SEATTLE – The Washington Huskies have a depth problem in the middle of their defense.
That’s what happens when Ben Burr-Kirven – the reigning Pac-12 Defensive Player of the Year – runs out of eligibility. It’s what happens when senior D.J. Beavers medically retires. It’s what happens when would-be starter Milo Eifler transfers to Illinois. It’s what happens when five-star prospect Ale Kaho signs with UW, then bolts to Alabama. It’s what happens when you don’t sign any inside linebackers in the 2017 class. It’s what happens when early enrollee Josh Calvert suffers a season-ending injury in fall camp.
When all of those things happen, you get an unfortunate hole in the middle of the Husky defense.
“It’s interesting, because we’ve got two old guys and a bunch of young guys,” UW coach Chris Petersen said Monday of the depth at inside linebacker. “That kind of happens through attrition, and guys don’t make it here, DJ Beavers medically retiring and all those things. That’s part of the game. A lot of times you look at positions, and you’re always a year or two in advance when you’re trying to build your group. Each coach is responsible for their group and what it looks like.
“Every now and again you get thrown a curveball where it’s like, ‘This guy didn’t make it. This guy got medically retired. This guy isn’t quite as good as we thought.’ Whatever it is, you can get yourself in a (difficult) position depth-wise.”
These 5-4 Huskies find themselves in a difficult position. Seniors Brandon Wellington and Kyler Manu have not dazzled in their first seasons as full-time starters. Redshirt freshman contributors Jackson Sirmon and M.J. Tafisi (who is still recovering from a significant stinger against Arizona) have produced inconsistent results in relief. Four scholarship freshmen – Calvert, Daniel Heimuli, Miki Ah You and Alphonzo Tuputala – are redshirting the season. Position group Bob Gregory said last week that redshirt sophomore Ariel Ngata, who slid from the outside to inside spot in the middle of the season, is “doing OK. He needs to take another step. He’s not completely comfortable in there, but he’s getting better.”
The next in line – at least, last week – was 6-foot, 231-pound walk-on Edefuan Ulofoshio. The redshirt freshman played significant snaps on the second level in the 33-28 loss to Utah – most notably forcing a third-quarter fumble, and failing to slow running back Zack Moss on a 9-yard touchdown catch. He finished with two tackles and the forced fumble in defeat, and has a total of 11 tackles this season.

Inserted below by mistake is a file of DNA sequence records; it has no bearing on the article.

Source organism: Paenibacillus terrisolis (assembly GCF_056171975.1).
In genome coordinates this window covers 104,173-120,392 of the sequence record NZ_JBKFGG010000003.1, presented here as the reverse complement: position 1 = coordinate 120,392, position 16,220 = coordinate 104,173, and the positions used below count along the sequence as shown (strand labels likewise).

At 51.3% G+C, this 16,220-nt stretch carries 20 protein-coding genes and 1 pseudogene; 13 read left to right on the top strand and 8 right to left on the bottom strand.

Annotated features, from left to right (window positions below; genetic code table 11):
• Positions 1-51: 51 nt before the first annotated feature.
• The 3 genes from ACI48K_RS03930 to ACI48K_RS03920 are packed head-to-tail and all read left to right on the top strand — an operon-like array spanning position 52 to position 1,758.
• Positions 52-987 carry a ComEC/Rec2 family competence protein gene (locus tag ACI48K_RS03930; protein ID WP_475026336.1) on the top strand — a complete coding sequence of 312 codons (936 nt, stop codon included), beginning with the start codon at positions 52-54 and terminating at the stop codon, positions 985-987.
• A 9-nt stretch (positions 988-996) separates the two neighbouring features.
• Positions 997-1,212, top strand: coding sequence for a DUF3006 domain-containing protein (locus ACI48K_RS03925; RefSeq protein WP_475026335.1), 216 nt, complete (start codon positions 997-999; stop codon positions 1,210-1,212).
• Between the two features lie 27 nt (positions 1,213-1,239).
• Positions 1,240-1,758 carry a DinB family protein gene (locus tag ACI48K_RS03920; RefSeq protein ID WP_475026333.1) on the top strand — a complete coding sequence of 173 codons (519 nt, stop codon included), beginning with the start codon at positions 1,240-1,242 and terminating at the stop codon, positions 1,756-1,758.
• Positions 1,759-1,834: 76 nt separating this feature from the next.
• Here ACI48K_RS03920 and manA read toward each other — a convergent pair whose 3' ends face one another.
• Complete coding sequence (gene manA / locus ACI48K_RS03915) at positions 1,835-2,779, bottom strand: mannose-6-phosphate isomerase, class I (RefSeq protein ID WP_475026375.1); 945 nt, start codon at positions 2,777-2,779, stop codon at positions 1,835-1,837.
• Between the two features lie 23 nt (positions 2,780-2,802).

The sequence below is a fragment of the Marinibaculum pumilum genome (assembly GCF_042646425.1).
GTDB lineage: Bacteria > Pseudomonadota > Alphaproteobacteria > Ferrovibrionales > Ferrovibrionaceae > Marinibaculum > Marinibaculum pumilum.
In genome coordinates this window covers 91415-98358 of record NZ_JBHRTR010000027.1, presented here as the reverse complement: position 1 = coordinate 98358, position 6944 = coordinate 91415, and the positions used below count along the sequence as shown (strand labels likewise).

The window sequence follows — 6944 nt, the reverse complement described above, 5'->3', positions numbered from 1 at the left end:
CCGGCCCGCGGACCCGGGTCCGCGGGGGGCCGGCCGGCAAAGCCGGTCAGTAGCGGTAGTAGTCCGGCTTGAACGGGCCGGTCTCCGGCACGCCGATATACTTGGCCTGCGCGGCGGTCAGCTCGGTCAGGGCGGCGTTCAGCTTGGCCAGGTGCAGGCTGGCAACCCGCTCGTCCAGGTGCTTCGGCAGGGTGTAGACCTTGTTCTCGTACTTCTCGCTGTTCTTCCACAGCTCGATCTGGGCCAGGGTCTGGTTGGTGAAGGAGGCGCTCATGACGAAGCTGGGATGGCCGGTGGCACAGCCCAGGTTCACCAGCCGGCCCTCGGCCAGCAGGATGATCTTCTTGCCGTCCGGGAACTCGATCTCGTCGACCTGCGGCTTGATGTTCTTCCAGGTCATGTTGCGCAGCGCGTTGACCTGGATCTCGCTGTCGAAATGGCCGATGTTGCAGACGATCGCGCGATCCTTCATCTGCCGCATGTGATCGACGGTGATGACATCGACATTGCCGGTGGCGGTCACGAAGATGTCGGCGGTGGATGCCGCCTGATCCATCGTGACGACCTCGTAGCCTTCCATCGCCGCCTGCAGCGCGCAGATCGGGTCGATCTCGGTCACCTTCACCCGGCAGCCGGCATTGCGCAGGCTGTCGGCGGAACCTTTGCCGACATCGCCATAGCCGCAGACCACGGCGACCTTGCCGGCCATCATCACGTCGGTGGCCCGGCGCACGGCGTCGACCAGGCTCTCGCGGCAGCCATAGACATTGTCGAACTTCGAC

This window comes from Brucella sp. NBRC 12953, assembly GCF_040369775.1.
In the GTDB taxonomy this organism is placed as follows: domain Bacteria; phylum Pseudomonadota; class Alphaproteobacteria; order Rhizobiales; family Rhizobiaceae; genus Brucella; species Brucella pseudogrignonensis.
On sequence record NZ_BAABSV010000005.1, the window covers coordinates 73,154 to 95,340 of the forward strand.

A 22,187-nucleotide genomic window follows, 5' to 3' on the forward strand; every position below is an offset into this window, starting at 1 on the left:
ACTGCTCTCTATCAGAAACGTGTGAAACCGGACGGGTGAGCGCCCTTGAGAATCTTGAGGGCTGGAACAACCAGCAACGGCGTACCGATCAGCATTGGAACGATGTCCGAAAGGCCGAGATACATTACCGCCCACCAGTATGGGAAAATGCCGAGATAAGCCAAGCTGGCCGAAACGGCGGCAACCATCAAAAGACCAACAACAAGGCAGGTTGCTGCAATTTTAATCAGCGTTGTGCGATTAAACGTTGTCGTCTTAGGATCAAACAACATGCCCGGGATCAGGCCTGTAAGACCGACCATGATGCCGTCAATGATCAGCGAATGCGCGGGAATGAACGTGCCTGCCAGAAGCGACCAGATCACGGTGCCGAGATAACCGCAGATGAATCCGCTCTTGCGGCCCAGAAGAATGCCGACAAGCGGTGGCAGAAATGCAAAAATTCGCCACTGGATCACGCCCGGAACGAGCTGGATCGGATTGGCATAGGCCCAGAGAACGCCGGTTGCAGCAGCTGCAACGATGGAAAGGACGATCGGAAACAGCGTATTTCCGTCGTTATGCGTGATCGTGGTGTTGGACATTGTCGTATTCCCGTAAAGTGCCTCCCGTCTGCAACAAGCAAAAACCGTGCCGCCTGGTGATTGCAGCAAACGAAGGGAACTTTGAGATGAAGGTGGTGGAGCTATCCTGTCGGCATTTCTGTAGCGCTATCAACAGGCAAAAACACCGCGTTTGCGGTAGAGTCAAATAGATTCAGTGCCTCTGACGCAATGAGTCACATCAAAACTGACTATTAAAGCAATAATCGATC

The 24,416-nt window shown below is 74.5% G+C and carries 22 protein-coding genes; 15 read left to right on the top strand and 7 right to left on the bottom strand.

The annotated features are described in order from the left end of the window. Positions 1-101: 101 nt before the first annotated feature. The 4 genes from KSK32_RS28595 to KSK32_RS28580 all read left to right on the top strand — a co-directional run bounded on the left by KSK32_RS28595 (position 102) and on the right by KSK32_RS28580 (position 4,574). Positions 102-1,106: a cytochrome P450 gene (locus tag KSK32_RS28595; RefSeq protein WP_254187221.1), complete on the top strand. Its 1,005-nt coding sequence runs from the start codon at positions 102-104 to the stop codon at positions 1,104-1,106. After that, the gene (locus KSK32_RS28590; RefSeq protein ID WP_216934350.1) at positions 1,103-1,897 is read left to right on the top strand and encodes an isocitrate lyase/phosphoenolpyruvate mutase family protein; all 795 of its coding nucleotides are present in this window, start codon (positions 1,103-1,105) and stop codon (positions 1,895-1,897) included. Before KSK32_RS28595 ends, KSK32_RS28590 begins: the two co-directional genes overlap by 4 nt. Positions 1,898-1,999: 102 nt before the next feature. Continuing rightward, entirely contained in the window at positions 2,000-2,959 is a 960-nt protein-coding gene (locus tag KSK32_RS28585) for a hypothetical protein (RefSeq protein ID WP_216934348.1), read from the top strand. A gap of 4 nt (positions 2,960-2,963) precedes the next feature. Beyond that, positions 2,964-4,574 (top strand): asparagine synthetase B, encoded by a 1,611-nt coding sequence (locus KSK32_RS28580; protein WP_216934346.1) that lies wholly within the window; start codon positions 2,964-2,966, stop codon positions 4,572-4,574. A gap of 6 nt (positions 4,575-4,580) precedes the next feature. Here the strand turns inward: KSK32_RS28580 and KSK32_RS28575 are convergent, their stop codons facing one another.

But might there be something to build on? Unfortunately for Husky fans, there aren’t too many other options.
“He seems to make plays, which is why he’s earned (more playing time),” Petersen said of Ulofoshio. “He’s still a young player. He’s still learning that position, inside (linebacker). In high school, he was kind of on the outside. When you put him in there, he seems to kind of do some things – make plays. He was one of the guys that caused a fumble. He’s caused a fumble on a kickoff (last season).
“We’re just trying to force the issue a little bit and see if he can do more.”
Eason’s ‘learning opportunities’
UW junior quarterback Jacob Eason completed 29 of 52 passes for 316 yards and four touchdowns against perhaps the Pac-12’s premier defense last weekend.
He also threw a pair of third-quarter interceptions – one in the red zone, and another that was returned for a 39-yard score.
So how much should fall on the 6-6, 227-pounder’s broad shoulders?
“It’s never going to come down to any one guy,” Petersen said. “The quarterback’s got the ball in his hands every play, and it’s a difficult position. There’s a couple of throws, obviously, he’d love to have back. But even with all that being said, we still had some other chances to get things done. We’re talking about in the fourth quarter, on both sides of the ball. I kind of go back, and I think he’s learning every game. He’s played well in a lot of ’em and there’s some learning opportunities that you just can’t get except for in the game.”
In nine games this season, Eason has completed 65.3% of his passes, throwing for 2,297 yards with 20 touchdowns and five interceptions. There have been a whole lot of highlights –and some learning opportunities, too.
Here’s one, for example: When pressured, Eason has a tendency to spin backward out of the pocket, simultaneously digging a more damning hole.
“We don’t get much of that in practice,” Petersen said of Eason’s spinning pocket escapes. “We’re trying to emphasize him staying in the pocket. That’s your game – step up, not out. So we’ll keep working on that.”
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